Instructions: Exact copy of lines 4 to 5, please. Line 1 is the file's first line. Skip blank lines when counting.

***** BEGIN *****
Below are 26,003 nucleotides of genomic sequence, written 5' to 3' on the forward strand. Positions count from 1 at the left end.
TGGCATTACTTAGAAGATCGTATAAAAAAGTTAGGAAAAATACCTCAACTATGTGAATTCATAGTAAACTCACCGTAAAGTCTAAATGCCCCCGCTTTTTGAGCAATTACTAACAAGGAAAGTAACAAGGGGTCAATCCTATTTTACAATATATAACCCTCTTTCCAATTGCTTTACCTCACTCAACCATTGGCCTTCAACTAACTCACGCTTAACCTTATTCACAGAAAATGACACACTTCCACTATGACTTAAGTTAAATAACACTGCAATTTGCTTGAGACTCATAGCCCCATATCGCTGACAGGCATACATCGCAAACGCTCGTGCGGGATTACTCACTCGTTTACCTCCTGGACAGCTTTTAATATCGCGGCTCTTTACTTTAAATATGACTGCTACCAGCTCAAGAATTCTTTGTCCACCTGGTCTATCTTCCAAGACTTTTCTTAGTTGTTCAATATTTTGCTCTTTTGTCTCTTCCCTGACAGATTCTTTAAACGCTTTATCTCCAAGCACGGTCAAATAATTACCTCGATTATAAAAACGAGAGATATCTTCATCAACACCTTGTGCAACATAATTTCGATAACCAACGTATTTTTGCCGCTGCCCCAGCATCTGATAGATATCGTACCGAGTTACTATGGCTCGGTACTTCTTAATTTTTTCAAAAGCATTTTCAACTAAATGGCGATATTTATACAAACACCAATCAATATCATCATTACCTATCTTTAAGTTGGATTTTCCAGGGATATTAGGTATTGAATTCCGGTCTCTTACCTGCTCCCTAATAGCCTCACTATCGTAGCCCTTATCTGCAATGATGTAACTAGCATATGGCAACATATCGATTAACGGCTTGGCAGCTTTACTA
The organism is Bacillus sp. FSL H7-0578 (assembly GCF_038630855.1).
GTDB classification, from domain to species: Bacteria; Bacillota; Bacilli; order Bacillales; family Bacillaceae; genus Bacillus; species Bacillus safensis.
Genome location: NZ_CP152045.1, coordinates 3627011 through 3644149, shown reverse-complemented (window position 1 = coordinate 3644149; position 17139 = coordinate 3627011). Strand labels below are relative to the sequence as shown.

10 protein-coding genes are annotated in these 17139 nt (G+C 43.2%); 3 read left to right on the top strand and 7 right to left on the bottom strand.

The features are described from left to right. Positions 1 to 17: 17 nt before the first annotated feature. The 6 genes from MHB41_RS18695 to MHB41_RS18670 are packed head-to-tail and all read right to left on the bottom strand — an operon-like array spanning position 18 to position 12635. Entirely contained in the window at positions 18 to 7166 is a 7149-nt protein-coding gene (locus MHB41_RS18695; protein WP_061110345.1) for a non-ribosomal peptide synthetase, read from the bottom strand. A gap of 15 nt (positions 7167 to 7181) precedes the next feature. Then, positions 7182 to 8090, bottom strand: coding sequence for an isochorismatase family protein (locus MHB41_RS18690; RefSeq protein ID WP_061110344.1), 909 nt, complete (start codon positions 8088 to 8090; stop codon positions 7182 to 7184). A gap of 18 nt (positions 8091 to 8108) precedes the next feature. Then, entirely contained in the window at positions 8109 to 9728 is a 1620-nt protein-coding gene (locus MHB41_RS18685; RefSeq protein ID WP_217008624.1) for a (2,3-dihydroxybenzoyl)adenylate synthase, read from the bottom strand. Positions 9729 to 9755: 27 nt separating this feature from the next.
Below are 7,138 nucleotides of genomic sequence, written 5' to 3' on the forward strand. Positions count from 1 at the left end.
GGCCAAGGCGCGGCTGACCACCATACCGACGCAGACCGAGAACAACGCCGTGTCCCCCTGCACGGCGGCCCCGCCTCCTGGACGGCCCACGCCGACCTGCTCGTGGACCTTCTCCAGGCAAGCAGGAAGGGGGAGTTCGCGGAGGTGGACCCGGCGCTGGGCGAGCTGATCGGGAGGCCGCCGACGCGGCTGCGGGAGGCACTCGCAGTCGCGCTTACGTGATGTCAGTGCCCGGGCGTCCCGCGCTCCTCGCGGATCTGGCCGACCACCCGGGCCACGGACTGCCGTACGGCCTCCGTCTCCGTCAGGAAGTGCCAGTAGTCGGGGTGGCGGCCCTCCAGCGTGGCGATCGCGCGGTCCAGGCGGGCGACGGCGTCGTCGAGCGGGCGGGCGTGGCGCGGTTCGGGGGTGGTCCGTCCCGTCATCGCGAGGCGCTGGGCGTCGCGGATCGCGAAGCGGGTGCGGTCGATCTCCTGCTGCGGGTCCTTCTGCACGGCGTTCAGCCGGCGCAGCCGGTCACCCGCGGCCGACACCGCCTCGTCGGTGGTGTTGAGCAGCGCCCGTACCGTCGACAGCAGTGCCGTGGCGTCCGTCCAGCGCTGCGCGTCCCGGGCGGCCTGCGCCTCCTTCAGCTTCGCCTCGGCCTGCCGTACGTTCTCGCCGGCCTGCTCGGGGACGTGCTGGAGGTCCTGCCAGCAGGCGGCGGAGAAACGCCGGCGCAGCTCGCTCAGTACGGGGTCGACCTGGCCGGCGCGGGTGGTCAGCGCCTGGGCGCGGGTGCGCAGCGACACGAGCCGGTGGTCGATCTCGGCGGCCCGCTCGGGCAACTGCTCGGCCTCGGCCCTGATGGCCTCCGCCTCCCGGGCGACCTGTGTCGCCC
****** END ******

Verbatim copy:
GTDB classification, from domain to species: Bacteria; Bacillota; Bacilli; order Bacillales; family Bacillaceae; genus Bacillus; species Bacillus safensis.
Genome location: NZ_CP152045.1, coordinates 3627011 through 3644149, shown reverse-complemented (window position 1 = coordinate 3644149; position 17139 = coordinate 3627011). Strand labels below are relative to the sequence as shown.